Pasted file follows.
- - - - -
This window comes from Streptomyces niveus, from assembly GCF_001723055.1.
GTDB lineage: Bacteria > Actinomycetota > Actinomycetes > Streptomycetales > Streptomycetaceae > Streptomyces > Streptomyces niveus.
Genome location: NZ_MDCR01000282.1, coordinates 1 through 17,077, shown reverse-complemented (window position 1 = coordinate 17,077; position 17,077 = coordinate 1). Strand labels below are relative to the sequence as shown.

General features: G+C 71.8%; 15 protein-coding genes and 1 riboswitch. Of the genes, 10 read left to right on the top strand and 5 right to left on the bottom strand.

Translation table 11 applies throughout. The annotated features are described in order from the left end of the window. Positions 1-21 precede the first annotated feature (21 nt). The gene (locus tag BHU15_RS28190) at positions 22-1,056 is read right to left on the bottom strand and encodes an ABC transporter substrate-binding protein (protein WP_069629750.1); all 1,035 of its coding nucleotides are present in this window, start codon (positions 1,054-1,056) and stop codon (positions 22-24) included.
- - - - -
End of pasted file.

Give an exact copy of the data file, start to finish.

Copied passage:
This window comes from Streptomyces niveus, from assembly GCF_001723055.1.
GTDB lineage: Bacteria > Actinomycetota > Actinomycetes > Streptomycetales > Streptomycetaceae > Streptomyces > Streptomyces niveus.
Genome location: NZ_MDCR01000282.1, coordinates 1 through 17,077, shown reverse-complemented (window position 1 = coordinate 17,077; position 17,077 = coordinate 1). Strand labels below are relative to the sequence as shown.

General features: G+C 71.8%; 15 protein-coding genes and 1 riboswitch. Of the genes, 10 read left to right on the top strand and 5 right to left on the bottom strand.

Translation table 11 applies throughout. The annotated features are described in order from the left end of the window. Positions 1-21 precede the first annotated feature (21 nt). The gene (locus tag BHU15_RS28190) at positions 22-1,056 is read right to left on the bottom strand and encodes an ABC transporter substrate-binding protein (protein WP_069629750.1); all 1,035 of its coding nucleotides are present in this window, start codon (positions 1,054-1,056) and stop codon (positions 22-24) included.